community, ecology and cultural activism
An alternative arts development programme
If the City were a Commons was an alternative arts development programme exploring Dundee as a cultural commons. We asked, what would Dundee look like, taste like, sound like, feel like, and smell like if the city were a commons? And how would artists and other individuals and collectives live their lives, hone their skills and develop social and ecological practices for a sustainable future?
Through a series of fortnightly gatherings, artists talks, workshops, field trips, residencies, and reading groups, If the City were a Commons offered the provocation that the city was a commons.
Exploring the relationship between arts education and urban development the programme provided a year-long peer-education programme to share, renew and develop individual and collective art practices in response to Dundee.
Our final response to the initial provocation was a week-long festival called Dundee Commons Festival.
The following information acts as an archival trace of the initial programme.
WHEN: Commencing on 30th September 2014 and from thereon fortnightly between 7-10pm.
WHERE: Roseangle Arts Cafe, 132 Perth Road, DD1 4JW.
NOTE: The venue and regularity of meetings are subject to change. Please see below for updates and programme details.
Programme (developed in conversation with participants):
July 21st: In response to a number of issues arising from the Dundee Commons Festival – but specifically Kate Clayton’s proposal for Silvery Tay Haired Women – we’ll be discussing the ethics of corporate sponsorship and product placement in relation to the arts. We’ll also be considering tagging as a form of counter-branding. For background viewing see 1, 2. We’ll also take a trip to see the hoardings that run from Magdalen Playpark towards Dundee Science Centre.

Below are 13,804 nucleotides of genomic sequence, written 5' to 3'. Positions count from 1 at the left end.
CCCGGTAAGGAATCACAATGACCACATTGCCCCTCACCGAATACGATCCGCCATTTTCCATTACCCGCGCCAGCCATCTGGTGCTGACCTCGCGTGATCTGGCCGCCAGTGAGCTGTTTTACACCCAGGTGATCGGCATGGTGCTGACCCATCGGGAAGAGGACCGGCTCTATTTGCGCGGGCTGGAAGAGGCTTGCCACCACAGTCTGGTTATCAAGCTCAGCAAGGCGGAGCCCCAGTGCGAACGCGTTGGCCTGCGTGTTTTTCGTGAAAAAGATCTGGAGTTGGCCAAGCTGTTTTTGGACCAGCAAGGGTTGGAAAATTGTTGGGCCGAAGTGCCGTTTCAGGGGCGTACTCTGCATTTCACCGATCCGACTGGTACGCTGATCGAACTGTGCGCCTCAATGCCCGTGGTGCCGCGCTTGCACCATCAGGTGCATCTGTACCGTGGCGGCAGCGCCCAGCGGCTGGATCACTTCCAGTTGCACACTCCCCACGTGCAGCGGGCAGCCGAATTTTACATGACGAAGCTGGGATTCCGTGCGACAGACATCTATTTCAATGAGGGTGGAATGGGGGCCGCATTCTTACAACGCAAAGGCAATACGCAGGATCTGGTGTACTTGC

July 7th: Tonight we’ll be exploring commons travel, community gardens and labyrinths. We’ll meet at Roseangle Cafe Arts before heading out to Ninewells Community Garden – on bike, bus and in Karen and Donald Spy’s Commons Camper Van. We’ll have a tour of Ninewells Community Garden led Sarah Griffiths. And we’ll then visit the Maggie Centre’s labyrinth to reflect on the final day of Dundee Commons Festival.
June 23rd: Tonight we’ll be working with Roundabout Collective to explore dance as a commons and to hear more about their proposal for the Dundee Commons Festival.
June 9th: Making the most of the lighter evenings we’ll be meeting at Roseangle Arts Cafe before stepping out into Magdalen Green – Dundee’s historic commons. This week we’ll be discussing two texts in the common air: an interview with Massimo De Angelis and Stavros Stavrides and a chapter from Lucy Lippard’s Lure of the Local. (For copies of the latter please email JB.) If you’re running late you’ll find us on Magdalen Green or in the bandstand.
May 26th: Today we’ll be developing the festival programme through the practice of walking and mapping. We’ll join Tina Scopa on her proposed festival walk. We’ll then join Joanna Foster in a visual mapping of the programme to date. To reflect on these activities Robert Smithson’s Theory of Non-Sites is recommended reading.
May 12th: The deadline for Commons proposals are due this week! We’ll be thinking about JB’s concept of Commons Curation and we’ll be discussing a text by Maria Lind. (If you’re not on the mailing list and you’d like a copy of the text please send JB an email.) We’ll also be discussing the recent election and watching Welfare Cuts: Impact and Action in Our Community – a video commissioned by one of our Commons partners.
April 28th: This week we’ll be discussing the Dundee Commons Festival, establishing dates and hearing suggestions for the programme.
April 14th: Reading week